30. Realf Heygate
Render (Three Pears)
Signed and dated (on the reverse)
Oil on canvas
70 x 55 cm.
Painted in September 2020
£1,400 - 2,000
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Realf Heygate describes his paintings as “an exercise in slowness”. His paintings require patience not just from the artist in producing them, but also from the viewer. Objects, in this case a group of pears, are exquisitely and carefully rendered in paint. `But this is far from a traditional, realistic painting of pears arranged as a still life. The work requires a little thought; why are the edges very slightly blurred and what explains the colour filter effect?
Realf describes his process: "The paintings depict virtual still life scenes that were created using computer generated fruit. These scenes have been captured through analogue photography and then painted, reaching out for some form of tangibility in otherwise immaterial entities. Using painting, I take artefacts into varied modes of reproduction as a challenge to the artwork’s traditionally finite and unique status.”
These paintings question an object's existence and authenticity, be it digital, in print, in paintings or in real life. Realf's starting points can be images of artworks that have a place in the canon of Art History, or subject matter from traditional categories of paintings, or ancient artefacts. By sending the images through multiple layers of representation and finally painting them on to a canvas he calls into question, image making, ownership, reproduction, originality, the canon of Art History and his place as an artist of today.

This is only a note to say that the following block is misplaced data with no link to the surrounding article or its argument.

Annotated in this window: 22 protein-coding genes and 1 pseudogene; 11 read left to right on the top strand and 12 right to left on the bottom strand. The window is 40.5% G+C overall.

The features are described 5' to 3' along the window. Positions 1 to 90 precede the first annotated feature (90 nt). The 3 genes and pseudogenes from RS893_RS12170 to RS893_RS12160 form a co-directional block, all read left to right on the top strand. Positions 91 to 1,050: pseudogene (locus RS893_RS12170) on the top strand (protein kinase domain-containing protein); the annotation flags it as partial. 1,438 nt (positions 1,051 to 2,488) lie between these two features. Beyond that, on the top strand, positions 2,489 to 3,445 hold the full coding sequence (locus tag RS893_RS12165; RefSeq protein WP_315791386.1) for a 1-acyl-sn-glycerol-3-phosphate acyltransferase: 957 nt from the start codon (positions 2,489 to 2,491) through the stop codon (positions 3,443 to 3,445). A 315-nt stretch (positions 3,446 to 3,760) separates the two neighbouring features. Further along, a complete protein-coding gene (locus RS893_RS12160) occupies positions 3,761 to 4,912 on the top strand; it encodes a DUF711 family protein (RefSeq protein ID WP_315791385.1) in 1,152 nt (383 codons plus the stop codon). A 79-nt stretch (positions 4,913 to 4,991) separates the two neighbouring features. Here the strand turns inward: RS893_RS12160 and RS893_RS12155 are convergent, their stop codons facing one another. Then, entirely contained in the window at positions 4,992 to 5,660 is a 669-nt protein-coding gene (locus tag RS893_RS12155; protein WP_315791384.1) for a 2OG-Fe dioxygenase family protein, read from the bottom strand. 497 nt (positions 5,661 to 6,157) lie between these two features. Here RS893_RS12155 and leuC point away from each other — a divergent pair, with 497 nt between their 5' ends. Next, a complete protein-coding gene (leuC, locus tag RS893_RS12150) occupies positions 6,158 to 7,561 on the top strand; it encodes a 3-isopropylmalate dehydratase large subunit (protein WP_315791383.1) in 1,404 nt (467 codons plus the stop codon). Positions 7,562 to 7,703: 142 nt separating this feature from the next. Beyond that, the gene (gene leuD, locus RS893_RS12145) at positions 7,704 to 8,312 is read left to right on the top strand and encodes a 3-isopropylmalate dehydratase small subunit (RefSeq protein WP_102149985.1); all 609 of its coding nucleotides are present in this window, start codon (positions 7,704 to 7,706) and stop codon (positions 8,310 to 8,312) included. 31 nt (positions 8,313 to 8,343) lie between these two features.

BA (First Class Hons) Fine Art, Central St Martins, 2014-2017
Awards: Elephant x Griffin Art Prize, 2018 (shortlisted). Woon Foundation Painting and Sculpture Prize, 2017 (shortlisted). Central St Martins/ACME Associate Studio Programme 2017-2019.
Selected Exhibitions: Acheiropoieta, Peter von Kant, London, 2019, (solo). The Form Springs, Senesi Contemporanea, London, 2019. FORM, COB Gallery, London, 2018“Using painting, I take artefacts into varied modes of reproduction as a challenge to the artwork’s traditionally finite and unique status.”
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